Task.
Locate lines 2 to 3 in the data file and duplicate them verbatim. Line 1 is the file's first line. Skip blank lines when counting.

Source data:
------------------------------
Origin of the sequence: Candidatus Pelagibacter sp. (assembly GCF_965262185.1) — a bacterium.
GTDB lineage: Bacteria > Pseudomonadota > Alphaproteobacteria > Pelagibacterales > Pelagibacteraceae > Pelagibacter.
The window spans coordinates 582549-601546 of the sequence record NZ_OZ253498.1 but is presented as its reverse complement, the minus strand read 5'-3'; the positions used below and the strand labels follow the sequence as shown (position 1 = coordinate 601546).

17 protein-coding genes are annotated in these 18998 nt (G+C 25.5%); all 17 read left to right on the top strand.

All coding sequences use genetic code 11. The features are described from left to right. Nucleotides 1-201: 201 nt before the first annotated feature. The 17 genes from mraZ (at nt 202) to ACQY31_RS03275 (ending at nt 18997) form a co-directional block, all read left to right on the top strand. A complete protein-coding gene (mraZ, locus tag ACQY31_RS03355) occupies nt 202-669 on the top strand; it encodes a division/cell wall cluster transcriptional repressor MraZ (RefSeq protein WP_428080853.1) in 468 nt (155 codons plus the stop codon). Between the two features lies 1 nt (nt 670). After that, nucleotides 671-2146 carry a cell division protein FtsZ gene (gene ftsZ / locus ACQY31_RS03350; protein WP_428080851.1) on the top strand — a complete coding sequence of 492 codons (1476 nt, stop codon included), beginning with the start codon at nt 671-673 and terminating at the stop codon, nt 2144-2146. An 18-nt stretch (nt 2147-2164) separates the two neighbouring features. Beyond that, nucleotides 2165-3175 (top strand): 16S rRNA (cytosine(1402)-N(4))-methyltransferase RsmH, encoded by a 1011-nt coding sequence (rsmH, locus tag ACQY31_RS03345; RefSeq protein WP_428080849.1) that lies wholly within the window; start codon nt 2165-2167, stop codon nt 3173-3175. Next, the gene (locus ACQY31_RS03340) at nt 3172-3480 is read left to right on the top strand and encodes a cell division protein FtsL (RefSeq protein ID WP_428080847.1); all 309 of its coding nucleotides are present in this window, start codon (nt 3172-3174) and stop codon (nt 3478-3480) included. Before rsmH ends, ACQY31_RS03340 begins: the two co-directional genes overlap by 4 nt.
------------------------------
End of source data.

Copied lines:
GTDB lineage: Bacteria > Pseudomonadota > Alphaproteobacteria > Pelagibacterales > Pelagibacteraceae > Pelagibacter.
The window spans coordinates 582549-601546 of the sequence record NZ_OZ253498.1 but is presented as its reverse complement, the minus strand read 5'-3'; the positions used below and the strand labels follow the sequence as shown (position 1 = coordinate 601546).